You think the deadly combo platter of two seemingly needless police killings of black men plus the Dallas killing of police officers by a black man has kinda lanced a boil on America’s psyche? Because everywhere there’s talk of racism — and the denial of same by white folks who are way too defensive about the whole thing.
Last week, I wrote about a bunch of racially-tinged incidents tainting the pure and blessed landscape of Vermont, and now we’ve got some more to share.
Coming up, signs that the authorities in Bennington Still Don’t Get It, even in the face of a potentially expensive lawsuit… and further evidence of cowardice in Vermont’s second city.
But first, the Burlington Free Press reports that some locals have their knickers in a knot because Ferrisburgh’s Rokeby Museum had the audacity to put up some “Black Lives Matter” placards.
The Rokeby is a small museum dedicated, in part, to Vermont’s role in the Underground Railroad. The Robinson family, who lived on the property, were Quaker abolitionists who sheltered runaway slaves. The signs were hung in May to honor “the legacy of the Robinsons as social justice activists.”
In the aftermath of the Dallas shootings, it’s gotten a little tense down Rokeby way.
A young man who came in to ask about the signs, became angry, thinking they supported violence against police and white people — himself included.
One person called and another posted a Facebook message on the museum’s page demanding the signs be taken down… By the end of the day on Friday there were at least five response that left staff feeling vulnerable.
(Note: yes, it’s incorrectly spelled “response” in the Free Press story. No proofreaders need apply.)
Funny, isn’t it, how a single incident of black-on-white violence can shatter the automatic assumption of safety that’s part of White Privilege in America?
(Another aspect of White Privilege is the ability to simply be a lone sociopath, like the white individuals who execute the vast majority of our mass shootings, while brown people who pick up a gun are the tools of hostile forces bent on destroying society.)
For the record, Black Lives Matter is a nonviolent movement and the Dallas shooter had no connection with it. But hey, a little existential fear might be good for us whites. It gives us a taste of what life is ALWAYS like for black Americans and Muslim Americans and Hispanics and women of all races.
There is an element of tension in their lives that is wholly outside the experience of white men. For women, it’s the knowledge that sexual assault continues to be an epidemic and the law is (usually) not on their side. For minorities, it’s the possibility of a needless encounter with authority that takes a dark turn.
Like, say, what happened to Shamel Alexander, a black man from New York City who was the target of an unconstitutional traffic stop that led to his conviction on a drug charge that put him behind bars for three years — until the state Supreme Court threw out the conviction because the traffic stop was out of bounds.
Alexander can’t get his three years back, but he will seek financial restitution through a civil-rights lawsuit filed against the town of Bennington and police officials. He stands a very good chance of cashing in big-time, and I hope he does. Because the town’s police chief STILL doesn’t get it.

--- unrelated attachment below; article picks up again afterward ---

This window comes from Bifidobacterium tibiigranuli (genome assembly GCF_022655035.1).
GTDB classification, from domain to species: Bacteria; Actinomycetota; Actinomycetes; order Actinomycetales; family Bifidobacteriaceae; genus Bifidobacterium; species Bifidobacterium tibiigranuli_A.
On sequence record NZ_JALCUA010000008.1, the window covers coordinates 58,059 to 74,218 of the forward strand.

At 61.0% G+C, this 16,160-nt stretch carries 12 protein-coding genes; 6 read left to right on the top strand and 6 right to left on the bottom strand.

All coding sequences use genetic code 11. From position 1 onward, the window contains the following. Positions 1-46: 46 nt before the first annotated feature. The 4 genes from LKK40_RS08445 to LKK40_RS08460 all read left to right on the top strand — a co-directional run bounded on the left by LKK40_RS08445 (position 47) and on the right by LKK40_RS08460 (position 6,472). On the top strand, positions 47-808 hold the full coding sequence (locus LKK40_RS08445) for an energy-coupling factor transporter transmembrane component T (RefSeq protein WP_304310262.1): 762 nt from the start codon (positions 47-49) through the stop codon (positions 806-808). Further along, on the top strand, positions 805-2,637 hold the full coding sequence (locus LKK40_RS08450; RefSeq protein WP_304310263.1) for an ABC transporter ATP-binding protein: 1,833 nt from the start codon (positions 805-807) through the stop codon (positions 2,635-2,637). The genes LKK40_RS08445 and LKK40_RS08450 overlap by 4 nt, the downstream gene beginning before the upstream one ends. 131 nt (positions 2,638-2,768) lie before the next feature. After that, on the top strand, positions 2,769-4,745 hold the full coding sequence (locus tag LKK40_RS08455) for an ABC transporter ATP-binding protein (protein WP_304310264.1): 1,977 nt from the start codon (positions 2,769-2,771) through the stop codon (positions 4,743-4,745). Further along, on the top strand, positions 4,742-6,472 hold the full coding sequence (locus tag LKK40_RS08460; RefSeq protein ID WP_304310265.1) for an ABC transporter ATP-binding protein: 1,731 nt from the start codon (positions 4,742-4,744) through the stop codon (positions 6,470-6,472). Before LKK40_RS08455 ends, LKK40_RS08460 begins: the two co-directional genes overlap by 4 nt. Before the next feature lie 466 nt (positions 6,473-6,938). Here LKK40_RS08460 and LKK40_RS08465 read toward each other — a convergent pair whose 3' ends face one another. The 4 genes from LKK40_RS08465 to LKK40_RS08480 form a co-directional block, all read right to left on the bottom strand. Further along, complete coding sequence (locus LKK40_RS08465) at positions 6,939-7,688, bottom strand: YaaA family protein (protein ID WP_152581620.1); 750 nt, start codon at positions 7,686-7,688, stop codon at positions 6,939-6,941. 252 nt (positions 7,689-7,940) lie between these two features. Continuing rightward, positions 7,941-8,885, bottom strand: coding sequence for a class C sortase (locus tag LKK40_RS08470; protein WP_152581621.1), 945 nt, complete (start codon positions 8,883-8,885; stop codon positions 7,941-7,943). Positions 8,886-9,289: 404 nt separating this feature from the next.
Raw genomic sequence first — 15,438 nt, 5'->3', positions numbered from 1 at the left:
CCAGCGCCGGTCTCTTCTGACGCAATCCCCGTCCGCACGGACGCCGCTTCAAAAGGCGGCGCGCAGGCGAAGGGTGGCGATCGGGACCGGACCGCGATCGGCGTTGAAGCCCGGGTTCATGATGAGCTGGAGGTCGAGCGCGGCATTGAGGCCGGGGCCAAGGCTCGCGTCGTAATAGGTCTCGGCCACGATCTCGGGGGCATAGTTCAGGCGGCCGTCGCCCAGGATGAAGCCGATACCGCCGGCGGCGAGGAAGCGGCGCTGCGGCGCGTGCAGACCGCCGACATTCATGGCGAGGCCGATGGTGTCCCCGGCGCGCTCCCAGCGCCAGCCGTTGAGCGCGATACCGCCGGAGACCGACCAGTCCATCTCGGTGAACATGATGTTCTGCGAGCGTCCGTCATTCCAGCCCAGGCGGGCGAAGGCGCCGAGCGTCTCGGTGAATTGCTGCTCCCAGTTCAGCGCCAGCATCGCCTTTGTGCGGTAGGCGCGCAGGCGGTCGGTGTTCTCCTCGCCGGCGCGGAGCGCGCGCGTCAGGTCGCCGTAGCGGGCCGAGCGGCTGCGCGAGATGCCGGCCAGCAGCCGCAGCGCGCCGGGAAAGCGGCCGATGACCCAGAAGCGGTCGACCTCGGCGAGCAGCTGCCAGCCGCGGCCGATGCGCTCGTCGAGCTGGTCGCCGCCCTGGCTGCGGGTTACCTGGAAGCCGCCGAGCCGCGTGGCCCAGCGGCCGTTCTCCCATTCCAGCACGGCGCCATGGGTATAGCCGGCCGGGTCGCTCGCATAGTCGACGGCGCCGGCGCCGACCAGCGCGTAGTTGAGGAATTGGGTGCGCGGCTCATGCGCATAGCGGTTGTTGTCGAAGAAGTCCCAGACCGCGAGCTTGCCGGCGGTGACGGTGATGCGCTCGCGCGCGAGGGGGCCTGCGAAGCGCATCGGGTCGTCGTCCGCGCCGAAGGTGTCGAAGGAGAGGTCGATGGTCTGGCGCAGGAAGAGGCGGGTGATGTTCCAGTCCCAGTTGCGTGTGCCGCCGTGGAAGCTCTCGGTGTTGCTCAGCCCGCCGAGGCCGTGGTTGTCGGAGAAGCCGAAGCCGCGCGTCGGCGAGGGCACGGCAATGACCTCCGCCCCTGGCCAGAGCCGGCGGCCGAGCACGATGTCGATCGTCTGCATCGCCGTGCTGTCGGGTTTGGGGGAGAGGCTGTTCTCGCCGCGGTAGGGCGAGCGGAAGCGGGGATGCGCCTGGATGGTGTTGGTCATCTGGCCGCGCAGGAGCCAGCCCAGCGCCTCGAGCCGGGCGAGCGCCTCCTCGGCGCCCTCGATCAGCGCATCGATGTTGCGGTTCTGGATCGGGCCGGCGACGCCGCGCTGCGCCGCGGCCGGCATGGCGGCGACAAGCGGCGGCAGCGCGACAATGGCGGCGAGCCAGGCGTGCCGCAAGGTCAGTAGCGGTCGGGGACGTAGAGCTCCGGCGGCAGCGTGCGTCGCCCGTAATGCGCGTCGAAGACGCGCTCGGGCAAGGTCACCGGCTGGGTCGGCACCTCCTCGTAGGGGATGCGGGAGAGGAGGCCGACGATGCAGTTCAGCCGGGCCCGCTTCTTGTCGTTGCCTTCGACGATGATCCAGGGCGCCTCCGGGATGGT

Bennington Police Chief Paul Doucette told WCAX-TV that the stop was legal, and defended his department.
“I don’t see us making any changes here,” Doucette told WCAX. He also told the station that, “Racial profiling does not go on within this agency and I wouldn’t allow it. That did not happen here.”
Sorry, Chief, it did. The Supreme Court said so. Deal with it.
p.s. Apparently somebody got to the chief and told him to STFU, because when VTDigger came calling for comment,
Bennington Town Manager Stuart Hurd said Monday that neither he, nor Doucette, would comment.
Smart man. To paraphrase Honest Abe, better to remain silent and be thought a racist than to speak out and remove all doubt. Especially when lawyers are sniffin’ around.
Finally, a return to Rutland, where a group that unfortunately chose to name itself Rutland First is trying to block a plan to settle one hundred Syrian refugees in the city. Just a coincidence, I’m sure they would say, that their name echoes the “America First” cry of Donald Trump and the isolationists who fought our entry into World War II.
I’d like to call your attention to a front-page article in the Sunday Rutland Herald and Times Argus, in which reporter Gordon Dritschilo traveled to Lewiston, Maine, a formerly lily-white community whose downtown and economy have been rejuvenated by an influx of Somali immigrants. He found the fears of disease, violence, racial tensions, and expanded welfare burden were all vastly overblown — that, after some early bumps in the road, “the newcomers have integrated successfully.”
But here’s a telling detail. The trip was arranged by Rutland developer Joe Giancola, who “wanted a look at Rutland’s potential future.” He flew up in his private plane, which had room for extra passengers.
He invited a number of local officials to tag along, but only a reporter took him up on it.
Well, that’s puzzling. A majority of the city’s Board of Aldermen just sent a letter to state officials insisting that they don’t have enough information to give their approval to the refugee plan. But they all turned down a free trip to a city very much like Rutland — predominantly white Northern New England community, still reeling from the loss of its blue-collar industrial base, roughly the same size.
They didn’t think they could learn something?
Or maybe they correctly perceived that they might learn some inconvenient facts.
Profiles in Courage, folks. Profiles in Courage.
A luta continua.